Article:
first_imgIt was November 20, 2010, the last football game of the season at Harvard Stadium. The outside linebacker for Yale University, Jesse Reising, was about to leave college with his life planned out — following graduation, Reising was slated to enter the Marine Corps. In a matter of seconds, his plans would be derailed.With just 10 minutes left in the final quarter, Reising saw the Harvard running back head toward him. He distinctly remembers that his shoulder pads were too low. Before he knew it, he was lying on the 27-yard line, barely conscious. The impact had detached two nerves in his neck, and paralyzed his right arm above the elbow, shattering his hopes of joining the Marines.Reising soon found another way to serve his country, through helping veterans assimilate into college. He connected with veteran and fellow Yale graduate Christopher Howell to create the Warrior-Scholar Project, which came to USC last summer.Partnering with 11 top-tier colleges such as Yale and Vassar College, the Warrior-Scholar Project was established as a skill bridge between enlisted service to college.Even though the government provides monetary support for veterans in the G.I. Bill, it is not clear how many of them graduate from college. The Warrior-Scholar Project recognizes that receiving a degree requires not only the opportunity, but also  the ability to adjust to academia. For veterans that enlisted out of high school, the gap between institutions makes it difficult for them to transition back into school, especially college.“Over 40 percent of post-GI dollars are finding their way to private, for-profit college industries,” said Sid Ellington, the executive director for the Warrior-Scholar Project. “Most of these people are really smart, very capable. They just aren’t prepared to take full advantage of the opportunities of higher education.”The program works like an academic boot camp every summer, lasting from one to two weeks. It focuses on two types of skills: tactical and strategic.Tactical skills include things like breaking apart a syllabus, time management and taking notes efficiently. Strategic skills, also known by the scholars as “engi-reading,” are taught by professors at the University.The professors teach about liberty and democracy from the perspectives of their own disciplines, such as international relations, political science, law, philosophy or English, making analytical reading and writing easier for veterans to identity with. Veterans of all different demographics are selected.“There were some people still going through medical treatment. There were veterans that were retired 15 or more years. The ones that were enrolled in college were from both four-year and community college,” said Tina Fleming, a tutor at the USC Warrior-Scholar partnership.The program director of the Warrior-Scholar Project at USC is Jesse Ramirez, a junior majoring in political science. Originally from Chicago, Ramirez moved to Los Angeles to be closer to his brother, who was stationed in San Diego with the Marines. He attended Santa Monica College for two years before transferring to USC. At the University, he started working for the Veterans Resource Center and was invited by his supervisor to attend a veteran issues meeting, where the opportunity for the Warrior-Scholar presented itself“A veteran myself, I’ve always worked with other veterans. so it’s a very close community,” Ramirez said. “I resonate with all of their struggles — I was in a position where I needed help and that help wasn’t available.”The program at USC was carried out for the first time last summer with 14 students and lasted for about a week. In the morning they were taught by USC faculty, then spent the rest of the day in critical thinking and critical writing courses interspersed with talks about the college application process, visits to the library, and other aspects of university life. According to Fleming, with this rigor came some difficulties.“The material that they read is really heavy, and the immersion process for students definitely isn’t easy,” Fleming said. “There are moments when people break down or feel like they just want to walk away because it’s really intense, and they might not get too much sleep. But in the end, the majority of people are satisfied, and the program really promoted USC by having the students come to campus and learn through USC professors.”The idea for the program coming to campus was first proposed by the chairman of the Board of Trustees, John Mork, who heard about it from a veteran who works for him. Mork asked Provost Michael Quick to consider supporting it, and eventually USC became the first West Coast school to join the program. Mark Todd, vice provost and manager of the WSP branch at USC, said that he finds the most rewarding part of the program to be the reciprocation for the service veterans have provided us through education.“What is most rewarding to me, [is]that we offer the best of what USC has, to help those who have sacrificed so much to serve us,” Todd said. “They come away believing that they can really succeed at a university like USC. It is powerful.”last_img read more

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Heisler: Lakers should add a year to Luke Walton’s contract every time LaVar Ball rips him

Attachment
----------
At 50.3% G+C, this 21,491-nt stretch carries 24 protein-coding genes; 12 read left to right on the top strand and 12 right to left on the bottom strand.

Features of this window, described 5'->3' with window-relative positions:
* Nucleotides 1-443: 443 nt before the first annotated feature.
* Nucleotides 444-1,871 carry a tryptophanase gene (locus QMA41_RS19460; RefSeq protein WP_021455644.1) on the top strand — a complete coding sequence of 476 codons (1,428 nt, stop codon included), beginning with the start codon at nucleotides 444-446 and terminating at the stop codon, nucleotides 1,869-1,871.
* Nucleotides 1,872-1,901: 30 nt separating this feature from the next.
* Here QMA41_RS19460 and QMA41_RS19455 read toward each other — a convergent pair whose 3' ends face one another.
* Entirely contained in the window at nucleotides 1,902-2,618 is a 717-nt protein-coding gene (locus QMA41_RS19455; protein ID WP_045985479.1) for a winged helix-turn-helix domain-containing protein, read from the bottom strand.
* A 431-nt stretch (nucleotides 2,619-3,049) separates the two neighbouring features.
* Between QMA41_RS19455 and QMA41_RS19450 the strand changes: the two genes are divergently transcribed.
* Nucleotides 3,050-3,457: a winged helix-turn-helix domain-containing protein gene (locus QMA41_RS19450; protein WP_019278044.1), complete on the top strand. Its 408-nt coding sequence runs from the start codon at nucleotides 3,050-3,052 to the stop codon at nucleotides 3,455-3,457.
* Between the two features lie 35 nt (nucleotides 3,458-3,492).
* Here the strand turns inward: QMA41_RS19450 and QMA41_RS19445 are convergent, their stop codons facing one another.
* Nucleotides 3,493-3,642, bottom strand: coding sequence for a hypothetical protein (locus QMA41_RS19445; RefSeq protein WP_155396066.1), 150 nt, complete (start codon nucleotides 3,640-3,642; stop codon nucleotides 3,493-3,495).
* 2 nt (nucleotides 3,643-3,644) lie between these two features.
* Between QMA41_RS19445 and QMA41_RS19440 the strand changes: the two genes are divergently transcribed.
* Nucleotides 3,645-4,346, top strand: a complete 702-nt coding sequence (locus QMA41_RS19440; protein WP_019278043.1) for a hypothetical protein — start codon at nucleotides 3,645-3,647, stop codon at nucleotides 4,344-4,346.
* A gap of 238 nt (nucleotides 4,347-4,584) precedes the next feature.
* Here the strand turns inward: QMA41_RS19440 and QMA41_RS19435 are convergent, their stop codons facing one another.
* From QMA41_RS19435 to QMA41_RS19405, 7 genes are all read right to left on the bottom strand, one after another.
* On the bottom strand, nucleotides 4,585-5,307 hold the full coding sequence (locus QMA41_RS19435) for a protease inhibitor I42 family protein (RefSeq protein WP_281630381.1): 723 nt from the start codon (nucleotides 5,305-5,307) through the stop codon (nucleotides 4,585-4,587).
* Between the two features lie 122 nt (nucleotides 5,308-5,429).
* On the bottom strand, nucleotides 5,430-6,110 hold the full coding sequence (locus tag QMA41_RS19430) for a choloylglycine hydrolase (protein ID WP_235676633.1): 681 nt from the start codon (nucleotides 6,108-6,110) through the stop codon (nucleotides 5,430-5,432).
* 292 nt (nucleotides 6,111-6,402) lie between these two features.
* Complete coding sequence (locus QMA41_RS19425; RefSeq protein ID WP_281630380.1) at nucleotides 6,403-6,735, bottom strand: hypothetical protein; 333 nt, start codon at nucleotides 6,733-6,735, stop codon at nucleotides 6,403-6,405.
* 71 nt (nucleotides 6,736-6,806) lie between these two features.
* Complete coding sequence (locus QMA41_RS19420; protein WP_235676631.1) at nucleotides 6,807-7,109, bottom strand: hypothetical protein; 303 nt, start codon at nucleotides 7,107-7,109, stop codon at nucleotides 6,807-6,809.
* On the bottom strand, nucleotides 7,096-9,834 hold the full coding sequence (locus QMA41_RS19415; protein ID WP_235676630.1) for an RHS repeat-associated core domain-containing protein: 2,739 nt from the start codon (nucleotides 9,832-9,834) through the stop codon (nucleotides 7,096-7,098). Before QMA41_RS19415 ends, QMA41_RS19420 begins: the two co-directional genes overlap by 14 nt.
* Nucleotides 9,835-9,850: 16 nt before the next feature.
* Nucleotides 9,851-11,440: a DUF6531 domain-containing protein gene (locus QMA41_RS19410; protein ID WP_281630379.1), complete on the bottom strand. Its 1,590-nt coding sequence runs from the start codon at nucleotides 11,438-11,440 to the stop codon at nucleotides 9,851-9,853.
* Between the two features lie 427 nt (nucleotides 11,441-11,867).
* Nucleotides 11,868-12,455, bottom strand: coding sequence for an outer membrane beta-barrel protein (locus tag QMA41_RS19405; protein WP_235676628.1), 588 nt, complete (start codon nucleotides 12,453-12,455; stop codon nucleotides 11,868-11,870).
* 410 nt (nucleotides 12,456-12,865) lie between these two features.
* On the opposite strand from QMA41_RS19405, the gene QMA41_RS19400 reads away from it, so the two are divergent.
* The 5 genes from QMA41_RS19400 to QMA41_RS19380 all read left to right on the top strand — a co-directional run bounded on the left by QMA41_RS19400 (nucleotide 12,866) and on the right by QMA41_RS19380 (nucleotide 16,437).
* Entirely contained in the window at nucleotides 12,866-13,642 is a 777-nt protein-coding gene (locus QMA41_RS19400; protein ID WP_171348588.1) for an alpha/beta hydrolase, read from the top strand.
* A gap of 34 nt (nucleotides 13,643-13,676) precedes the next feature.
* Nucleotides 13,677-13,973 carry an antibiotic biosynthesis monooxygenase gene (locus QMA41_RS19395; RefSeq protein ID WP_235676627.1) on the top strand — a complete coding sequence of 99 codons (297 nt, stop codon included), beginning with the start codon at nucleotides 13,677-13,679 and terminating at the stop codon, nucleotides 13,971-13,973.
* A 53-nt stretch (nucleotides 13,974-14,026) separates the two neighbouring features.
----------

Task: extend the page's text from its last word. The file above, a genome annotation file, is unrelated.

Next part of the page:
first_img Lakers coach Luke Walton believes his job remains safe Kyle Kuzma defends Luke Walton, says most Lakers ‘love playing for him’ Spurs’ Gregg Popovich latest to come to defense of Lakers’ Luke Walton Actually, it was Lonzo’s play and LaVar’s inspiration. Or LaVar’s inspiration and Lonzo’s play. Just ask LaVar.Not that it’s easy … or possible … to deal with someone not even Magic Johnson can charm or persuade. The Lakers had him in on Nov. 29, at which time LaVar said he’d come to them with any complaints.Or that’s what the Lakers thought he said. LaVar’s version, to ESPN’s Ramona Shelburne was, “I am going to say, to plant a seed, ‘Let’s look for this now.’ They might not want to hear that, but it’s going to be successful if you listen to what I’m saying on the fact that I know what it takes for my son to run like this.”If LaVar doesn’t deserve the respect they have shown him, there’s no embarrassing or intimidating him, either, when all he has to do in reply is talk into a live microphone.The Lakers, who know something about stars, had Kobe Bryant, the brashest of the brash, who asked Coach Del Harris as an 18-year-old rookie why they couldn’t run post-ups for him, leaving Delmer to explain they had Shaquille O’Neal for that.Anguished as Kobe was at not playing more than 16 minutes a game in his first season, his father, Joe, a former NBA player who was at every game, never uttered a peep.I knew Joe from Philadelphia, where I covered him as a young player. In Los Angeles he declined to do interviews for years, saying this was Kobe’s time.Suggesting how secure Walton feels, he joked about lifting Lonzo in the win over Atlanta because “his father was talking (trash).”Showing how big this story has gotten, you can now buy “DNP, Coach’s Decision (Dad was talking (trash)” T-shirts online for $25 – which is pricey, but half the price of the cheapest tee on the Big Baller Brand site.Big Baller, of course, is a hype-driven shell company with no advertising budget, the Better Business Bureau citing it for not fulfilling orders and the apparel company that made its products suing for non-payment.This BBB hype is nothing compared to LaVar’s boast that he took LiAngelo and LaMelo to Lithuania so both could get to the Lakers by 2020.Believe this: The Lakers will never have more than one Ball on their roster – if that many, assuming they can make a go of it with Lonzo.We’re not talking about Pau and Marc Gasol. LiAngelo, 19, isn’t considered an NBA prospect. LaMelo is highly regarded for his age – 16 – but a long way away at a listed 6-foot-3, 160 pounds.If a village of 10,000 in Lithuania in winter time with seven hours of daylight isn’t as comfortable for the kids as Westwood or Chino Hills, it’s perfect for LaVar, with the locals changing the team’s schedule for a tournament with the BBB logo plastered everywhere – including the referees’ jerseys – and a female TV reporter asking out Gelo at the introductory press conference.And the press! There was all sorts of press, even if NBA coaches blamed ESPN – unfairly – for LaVar’s nonsense. Detroit’s Stan Van Gundy proposed a boycott of the network. More entertainingly, San Antonio’s Gregg Popovich settled for noting that LaVar is “just another fan from the peanut gallery.”Related Articles Newsroom GuidelinesNews TipsContact UsReport an Error AD Quality Auto 360p 720p 1080p Top articles1/5READ MOREUCLA alum Kenny Clark signs four-year contract extension with PackersIronically, and dismayingly for the Lakers, they’re committed to Walton with Jeanie Buss tweeting #InLukeWeTrust in her New Year’s greeting … but with the heat on, no one had his back.Furious though the Lakers were, they were afraid to reply and make the story even bigger. Luke was left to fend for himself at a tender moment with a nine-game losing streak, including the 37-point home loss to OKC that followed LaVar’s rip, in which Kyle Kuzma said, “We gave up.”Worse was Lonzo’s response – “I can play for anyone” – or was it just low-key Lonzo being Lonzo?Wait a year or two to see if Luke’s still here.In the nick of time, the Lakers won three in a row … whether or not the credit goes to the Luke and the players.center_img Clippers coach Doc Rivers says criticism of Lakers counterpart Luke Walton is ‘awful’ Yes, Daddy Dearest.There’s no getting away from LaVar Ball even when he’s half a world away, continuing his outrages from Lakerdom to Lithuania.The Lakers live for the day they no longer hear his name, but there’s no pretending he doesn’t exist – as they’re trying to do – or that his latest rip of Luke Walton wasn’t a distraction, or that it’s not damaging their brand as they prepare to pursue elite free agents.In the annals of problem parents, this is beyond the Marv Marinoviches. LaVar is more like Faye Dunaway playing Joan Crawford in the 1981 film, using her children as extras, ordering them to call her “Mommy Dearest” and visiting her hysteria on them as her movie queen status fades. Lonzo Ball says he’ll ‘play for anybody’ after LaVar blasts Lakers coach Luke Walton Unfortunately for the Lakers, they find themselves buffetted on all sides at a time their brand is all-important for impressing LeBron James, Paul George et al. Players are aware that all but three or four of them could be outward-bound and morale is already on a precipice.What to do the next time they lose two in a row and LaVar sees guys aren’t high-fiving each other coming out of the game?The Lakers can 1) say nothing and let Walton dangle, which is bad; or 2) give Luke a vote of confidence, a well-known red flag for trouble, which is worse.Or maybe No. 2 is bad and No. 1 is worse.I’ve got it: Every time LaVar rips Walton, add a year to Luke’s contract. For a team making more than $100 million per year in local TV revenue, another year of Luke’s $5 million salary is chump change if it sticks a cork in LaVar.last_img read more